AnneLuttrell Duches of CThe eldest child of Earl Simon Luttrell was a daughter, Anne Luttrell [#3037] [and the widow of Christopher Horton] who would remarry to the brother of King George III, Prince Henry Frederick the Duke of Cumberland. King George III considered Prince Henry's (and another brother's) choice of wife unsuitable, which led to the passing of the Royal Marriages Act in 1772, one year after the marriage of Anne to Prince Henry Frederick. That act would require that descendants of King George II could not marry before the age of 25 without the permission of the king.

Upon the passage of the aforementioned Act the marriage of Anne and Prince Henry Frederick was further condemned by Junius' proclamation:

"... let parliament see to it that a Luttrell never wears the crown of England "

In spite of King George III's condemnation of Prince Henry's marriage to Anna Luttrell, she was evidently held in favor by the king's successor and son, the Prince of Wales (the future King George IV) and by the king's granddaughter, Victoria (the future Queen Victoria I).

After Anne was prohibited from attending the Court circle, the Prince of Wales attended Anne's parties more than those of his mother, Queen Charlotte.

Queen Victoria twice visited Luttrellstown Castle, Dublin, Ireland and is quoted as saying:

"I'll always love to come here when I visit Ireland for Anne was born here, she was my favorite aunt "

There were no children from this marriage. Though from a noble family – she was a daughter of Simon Luttrell, 1st Earl of Carhampton, and the widow of Christopher Horton of Catton Hall – Anne seems to have been rather loose with her favors, given one wag's comment that she was

"the Duke of Grafton's Mrs Houghton, the Duke of Dorset's Mrs Houghton, everyone's Mrs Houghton."

imageThe marriage between Anne Horton and the Duke of Cumberland was described as a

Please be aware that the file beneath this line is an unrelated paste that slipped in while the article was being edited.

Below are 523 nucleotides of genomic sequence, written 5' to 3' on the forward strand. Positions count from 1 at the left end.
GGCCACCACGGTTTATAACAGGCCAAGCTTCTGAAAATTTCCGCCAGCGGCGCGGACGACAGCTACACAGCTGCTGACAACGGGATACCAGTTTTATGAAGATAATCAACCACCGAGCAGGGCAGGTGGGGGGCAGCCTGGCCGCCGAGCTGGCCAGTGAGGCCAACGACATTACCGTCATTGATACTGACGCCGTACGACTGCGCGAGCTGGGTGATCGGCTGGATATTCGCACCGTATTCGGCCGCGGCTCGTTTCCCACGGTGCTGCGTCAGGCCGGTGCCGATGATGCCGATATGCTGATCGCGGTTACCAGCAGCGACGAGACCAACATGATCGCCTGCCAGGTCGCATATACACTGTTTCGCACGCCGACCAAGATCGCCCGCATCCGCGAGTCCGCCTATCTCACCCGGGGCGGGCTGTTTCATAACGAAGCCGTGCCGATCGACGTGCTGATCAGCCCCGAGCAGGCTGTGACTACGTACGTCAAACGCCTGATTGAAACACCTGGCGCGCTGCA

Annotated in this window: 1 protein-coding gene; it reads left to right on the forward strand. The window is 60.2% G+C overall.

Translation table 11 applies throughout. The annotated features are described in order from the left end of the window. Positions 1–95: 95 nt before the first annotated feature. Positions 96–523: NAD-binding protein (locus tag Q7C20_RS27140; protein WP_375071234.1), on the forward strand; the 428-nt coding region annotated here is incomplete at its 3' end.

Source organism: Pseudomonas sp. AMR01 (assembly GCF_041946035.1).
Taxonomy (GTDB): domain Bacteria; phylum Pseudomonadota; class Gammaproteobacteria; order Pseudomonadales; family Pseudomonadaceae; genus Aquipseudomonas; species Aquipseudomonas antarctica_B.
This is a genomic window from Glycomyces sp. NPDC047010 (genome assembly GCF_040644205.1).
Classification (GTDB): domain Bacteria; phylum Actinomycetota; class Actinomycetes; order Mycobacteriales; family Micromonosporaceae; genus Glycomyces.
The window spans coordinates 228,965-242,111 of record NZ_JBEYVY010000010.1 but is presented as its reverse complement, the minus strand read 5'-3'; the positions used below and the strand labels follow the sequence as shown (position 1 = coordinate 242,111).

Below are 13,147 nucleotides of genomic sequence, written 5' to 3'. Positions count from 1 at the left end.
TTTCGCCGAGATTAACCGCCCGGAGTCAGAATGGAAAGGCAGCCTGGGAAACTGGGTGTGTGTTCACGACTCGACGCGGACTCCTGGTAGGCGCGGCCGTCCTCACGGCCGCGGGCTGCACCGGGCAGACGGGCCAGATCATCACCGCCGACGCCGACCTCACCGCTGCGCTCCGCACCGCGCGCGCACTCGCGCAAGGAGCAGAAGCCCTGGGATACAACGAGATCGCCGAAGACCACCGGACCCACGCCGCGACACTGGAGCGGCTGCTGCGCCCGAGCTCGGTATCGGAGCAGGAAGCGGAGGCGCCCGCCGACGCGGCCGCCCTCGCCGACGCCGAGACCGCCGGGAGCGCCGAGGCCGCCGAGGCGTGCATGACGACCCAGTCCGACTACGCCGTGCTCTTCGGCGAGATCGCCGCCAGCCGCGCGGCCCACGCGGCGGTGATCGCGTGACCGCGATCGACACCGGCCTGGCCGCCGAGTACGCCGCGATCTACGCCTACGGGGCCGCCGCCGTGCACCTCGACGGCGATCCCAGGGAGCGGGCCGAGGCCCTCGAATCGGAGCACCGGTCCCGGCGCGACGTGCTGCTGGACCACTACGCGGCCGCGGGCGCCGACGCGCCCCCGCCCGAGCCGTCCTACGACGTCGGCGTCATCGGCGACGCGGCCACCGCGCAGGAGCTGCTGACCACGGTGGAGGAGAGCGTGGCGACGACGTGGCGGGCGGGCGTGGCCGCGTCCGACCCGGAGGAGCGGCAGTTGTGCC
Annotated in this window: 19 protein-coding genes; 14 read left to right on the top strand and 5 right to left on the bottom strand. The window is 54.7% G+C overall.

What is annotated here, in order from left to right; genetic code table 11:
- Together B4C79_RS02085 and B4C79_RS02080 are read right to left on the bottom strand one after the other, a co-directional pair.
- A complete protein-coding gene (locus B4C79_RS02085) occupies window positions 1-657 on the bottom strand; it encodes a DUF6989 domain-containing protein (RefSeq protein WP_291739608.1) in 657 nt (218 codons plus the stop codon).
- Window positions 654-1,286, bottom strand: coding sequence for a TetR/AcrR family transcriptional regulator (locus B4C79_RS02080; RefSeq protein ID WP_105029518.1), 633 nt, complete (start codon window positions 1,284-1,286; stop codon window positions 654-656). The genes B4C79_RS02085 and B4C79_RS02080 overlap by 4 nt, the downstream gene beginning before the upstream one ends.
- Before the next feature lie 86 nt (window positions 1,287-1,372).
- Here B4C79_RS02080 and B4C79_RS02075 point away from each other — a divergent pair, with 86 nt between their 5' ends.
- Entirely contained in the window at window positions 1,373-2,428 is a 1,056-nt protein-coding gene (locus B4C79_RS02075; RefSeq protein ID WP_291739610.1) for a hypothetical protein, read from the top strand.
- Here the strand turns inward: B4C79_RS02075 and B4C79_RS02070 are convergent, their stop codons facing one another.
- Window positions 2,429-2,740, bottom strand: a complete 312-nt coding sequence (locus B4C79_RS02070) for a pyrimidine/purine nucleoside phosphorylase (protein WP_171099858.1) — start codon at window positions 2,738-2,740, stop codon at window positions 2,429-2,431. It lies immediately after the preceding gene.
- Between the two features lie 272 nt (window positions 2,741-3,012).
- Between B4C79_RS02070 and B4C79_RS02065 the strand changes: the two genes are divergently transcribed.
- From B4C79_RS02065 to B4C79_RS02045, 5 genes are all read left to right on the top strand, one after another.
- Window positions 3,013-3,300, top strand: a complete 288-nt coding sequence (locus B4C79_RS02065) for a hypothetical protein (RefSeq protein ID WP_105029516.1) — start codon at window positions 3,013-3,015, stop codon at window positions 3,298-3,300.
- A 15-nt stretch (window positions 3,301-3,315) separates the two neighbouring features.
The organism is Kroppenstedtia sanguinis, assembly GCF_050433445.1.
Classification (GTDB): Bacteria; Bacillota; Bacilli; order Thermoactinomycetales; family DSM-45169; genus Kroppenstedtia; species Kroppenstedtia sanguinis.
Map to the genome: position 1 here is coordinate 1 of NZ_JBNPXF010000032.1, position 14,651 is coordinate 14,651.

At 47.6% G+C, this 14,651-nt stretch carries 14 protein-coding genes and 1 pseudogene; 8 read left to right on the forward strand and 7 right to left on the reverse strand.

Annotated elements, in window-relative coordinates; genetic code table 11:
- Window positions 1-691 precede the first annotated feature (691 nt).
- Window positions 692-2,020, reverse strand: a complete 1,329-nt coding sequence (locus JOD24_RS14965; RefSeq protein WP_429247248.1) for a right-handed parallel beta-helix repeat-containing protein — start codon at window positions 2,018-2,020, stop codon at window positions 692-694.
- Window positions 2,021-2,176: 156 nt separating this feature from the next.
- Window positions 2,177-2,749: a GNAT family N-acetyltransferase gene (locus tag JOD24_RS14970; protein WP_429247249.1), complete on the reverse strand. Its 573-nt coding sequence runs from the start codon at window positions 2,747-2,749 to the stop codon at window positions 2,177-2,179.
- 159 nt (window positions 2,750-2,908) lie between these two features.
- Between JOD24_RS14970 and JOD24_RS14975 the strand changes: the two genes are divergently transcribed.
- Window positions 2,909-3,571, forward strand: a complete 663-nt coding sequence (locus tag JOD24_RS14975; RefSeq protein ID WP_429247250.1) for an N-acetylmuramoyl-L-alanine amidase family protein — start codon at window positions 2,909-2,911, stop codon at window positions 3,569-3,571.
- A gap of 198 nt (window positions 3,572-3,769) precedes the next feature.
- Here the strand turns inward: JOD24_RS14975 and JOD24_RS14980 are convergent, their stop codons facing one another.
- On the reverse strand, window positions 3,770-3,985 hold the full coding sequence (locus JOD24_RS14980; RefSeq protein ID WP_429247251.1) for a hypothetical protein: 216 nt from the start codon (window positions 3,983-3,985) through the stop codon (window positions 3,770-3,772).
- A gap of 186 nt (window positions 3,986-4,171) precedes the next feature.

“…conquest at Brighthelmstone” (now Brighton) by Mrs. Horton, who had for many months been dallying with his passion, till she had fixed him to more serious views than he had intended."   Horace Walpole

Anne was however generally thought one of the great beauties of the age and Thomas Gainsborough painted her several times. Gainsborough also painted the famous “Blue Boy”

Cover V1


Thursday, August 6, 2015

John H. Littrell born 1810 VA ,died 1850 OH

Doing research with Stanley Littrell here in Medford, Oregon. He needs advice on how to find the parents of his 2nd great grandfather John H. Littrell born 1810 VA ,died 1850 OH, married Elizabeth Fox 1837 OH.
Best regards, Chuck Eccleston cgecc@juno.com.

I’m sorry but after a review of my computer files I have found nothing on your John Littrell/Luttrell.  I’m presently working on a book of Luttrell/Littrell European Ancestors, when I complete it I will be returning to my colonial research and part of that will include reviewing material that is not yet computerized. I will keep a look out for John H.


Monday, August 3, 2015

The Staunton Court Branch ~~~c.1584-1824

[Chapter 7]

14~John Luttrell [#6369]

The Staunton Court Branch of the family begins with the second son of Andrew Luttrell [#6352]see Chapter 6.25, John Luttrell [#6369].

John appears to have laid the framework for questionable behavior when he entered into an agreement with his grandmother to care for her, but after his purchase of Staunton Court, he failed to fulfill his agreement with her and she sought litigation against him in court.

John had three sons, John [#6442], Francis [#6443], and Edward [#6444], and one daughter Dorothy.

15~Col. John Luttrell [#6442]Cover V1

John Luttrell [#6442] was only six years old at the time of his father’s (John [#6369]) death. John [#6442] would take up arms in the parliamentarian see Appendix 6E cause and obtain the rank of colonel before being killed at a skirmish between Milverton and Wiveliscombre in 1645. Colonel John had seven children and was succeeded by his third child and eldest son, Southcote Luttrell [#6449].
When Southcote was an elderly widower, his first cousin, Edward Luttrell [#6448], son of Edward [#6444] below came to live with the aged Southcote. Edward and his wife, Mary, would involve themselves in Southcote’s affairs, and eventually they engaged him in an elaborate settlement that would serve to disinherit Southcote’s descendants in favor of Edward and Mary’s descendants.

The Lunatic